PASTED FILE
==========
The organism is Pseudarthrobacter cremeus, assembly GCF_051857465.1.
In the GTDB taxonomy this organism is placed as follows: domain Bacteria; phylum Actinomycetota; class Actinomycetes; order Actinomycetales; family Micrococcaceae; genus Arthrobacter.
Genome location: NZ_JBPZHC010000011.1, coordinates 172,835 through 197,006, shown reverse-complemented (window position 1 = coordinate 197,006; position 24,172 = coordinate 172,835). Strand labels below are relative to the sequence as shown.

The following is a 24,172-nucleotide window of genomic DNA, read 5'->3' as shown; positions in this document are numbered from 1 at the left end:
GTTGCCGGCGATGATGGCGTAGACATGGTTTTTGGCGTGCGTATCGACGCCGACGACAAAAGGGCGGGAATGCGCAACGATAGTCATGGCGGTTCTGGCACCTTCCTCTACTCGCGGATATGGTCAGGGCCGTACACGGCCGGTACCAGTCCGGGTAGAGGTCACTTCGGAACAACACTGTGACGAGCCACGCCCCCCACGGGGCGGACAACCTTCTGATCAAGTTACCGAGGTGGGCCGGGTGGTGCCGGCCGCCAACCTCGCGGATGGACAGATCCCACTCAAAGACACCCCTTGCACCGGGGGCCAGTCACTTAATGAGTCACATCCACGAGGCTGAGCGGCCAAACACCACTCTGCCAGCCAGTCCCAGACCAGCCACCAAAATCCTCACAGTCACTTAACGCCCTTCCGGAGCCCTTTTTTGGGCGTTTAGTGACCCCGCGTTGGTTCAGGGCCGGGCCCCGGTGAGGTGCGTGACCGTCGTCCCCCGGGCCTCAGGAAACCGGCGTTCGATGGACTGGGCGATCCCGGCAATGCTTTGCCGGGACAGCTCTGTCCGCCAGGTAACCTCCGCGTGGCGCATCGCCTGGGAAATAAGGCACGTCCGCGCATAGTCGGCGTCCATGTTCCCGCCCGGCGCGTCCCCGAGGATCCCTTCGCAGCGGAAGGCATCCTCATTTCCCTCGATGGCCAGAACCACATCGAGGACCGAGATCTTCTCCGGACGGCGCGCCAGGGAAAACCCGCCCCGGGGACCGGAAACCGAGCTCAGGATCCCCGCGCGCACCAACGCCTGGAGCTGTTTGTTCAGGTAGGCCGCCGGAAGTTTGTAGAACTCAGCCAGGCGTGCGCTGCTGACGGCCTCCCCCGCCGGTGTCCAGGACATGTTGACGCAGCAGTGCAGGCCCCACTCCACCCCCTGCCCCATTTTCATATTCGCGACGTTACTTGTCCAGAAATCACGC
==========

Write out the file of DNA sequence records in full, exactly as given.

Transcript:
The organism is Pseudarthrobacter cremeus, assembly GCF_051857465.1.
In the GTDB taxonomy this organism is placed as follows: domain Bacteria; phylum Actinomycetota; class Actinomycetes; order Actinomycetales; family Micrococcaceae; genus Arthrobacter.
Genome location: NZ_JBPZHC010000011.1, coordinates 172,835 through 197,006, shown reverse-complemented (window position 1 = coordinate 197,006; position 24,172 = coordinate 172,835). Strand labels below are relative to the sequence as shown.

The following is a 24,172-nucleotide window of genomic DNA, read 5'->3' as shown; positions in this document are numbered from 1 at the left end:
GTTGCCGGCGATGATGGCGTAGACATGGTTTTTGGCGTGCGTATCGACGCCGACGACAAAAGGGCGGGAATGCGCAACGATAGTCATGGCGGTTCTGGCACCTTCCTCTACTCGCGGATATGGTCAGGGCCGTACACGGCCGGTACCAGTCCGGGTAGAGGTCACTTCGGAACAACACTGTGACGAGCCACGCCCCCCACGGGGCGGACAACCTTCTGATCAAGTTACCGAGGTGGGCCGGGTGGTGCCGGCCGCCAACCTCGCGGATGGACAGATCCCACTCAAAGACACCCCTTGCACCGGGGGCCAGTCACTTAATGAGTCACATCCACGAGGCTGAGCGGCCAAACACCACTCTGCCAGCCAGTCCCAGACCAGCCACCAAAATCCTCACAGTCACTTAACGCCCTTCCGGAGCCCTTTTTTGGGCGTTTAGTGACCCCGCGTTGGTTCAGGGCCGGGCCCCGGTGAGGTGCGTGACCGTCGTCCCCCGGGCCTCAGGAAACCGGCGTTCGATGGACTGGGCGATCCCGGCAATGCTTTGCCGGGACAGCTCTGTCCGCCAGGTAACCTCCGCGTGGCGCATCGCCTGGGAAATAAGGCACGTCCGCGCATAGTCGGCGTCCATGTTCCCGCCCGGCGCGTCCCCGAGGATCCCTTCGCAGCGGAAGGCATCCTCATTTCCCTCGATGGCCAGAACCACATCGAGGACCGAGATCTTCTCCGGACGGCGCGCCAGGGAAAACCCGCCCCGGGGACCGGAAACCGAGCTCAGGATCCCCGCGCGCACCAACGCCTGGAGCTGTTTGTTCAGGTAGGCCGCCGGAAGTTTGTAGAACTCAGCCAGGCGTGCGCTGCTGACGGCCTCCCCCGCCGGTGTCCAGGACATGTTGACGCAGCAGTGCAGGCCCCACTCCACCCCCTGCCCCATTTTCATATTCGCGACGTTACTTGTCCAGAAATCACGC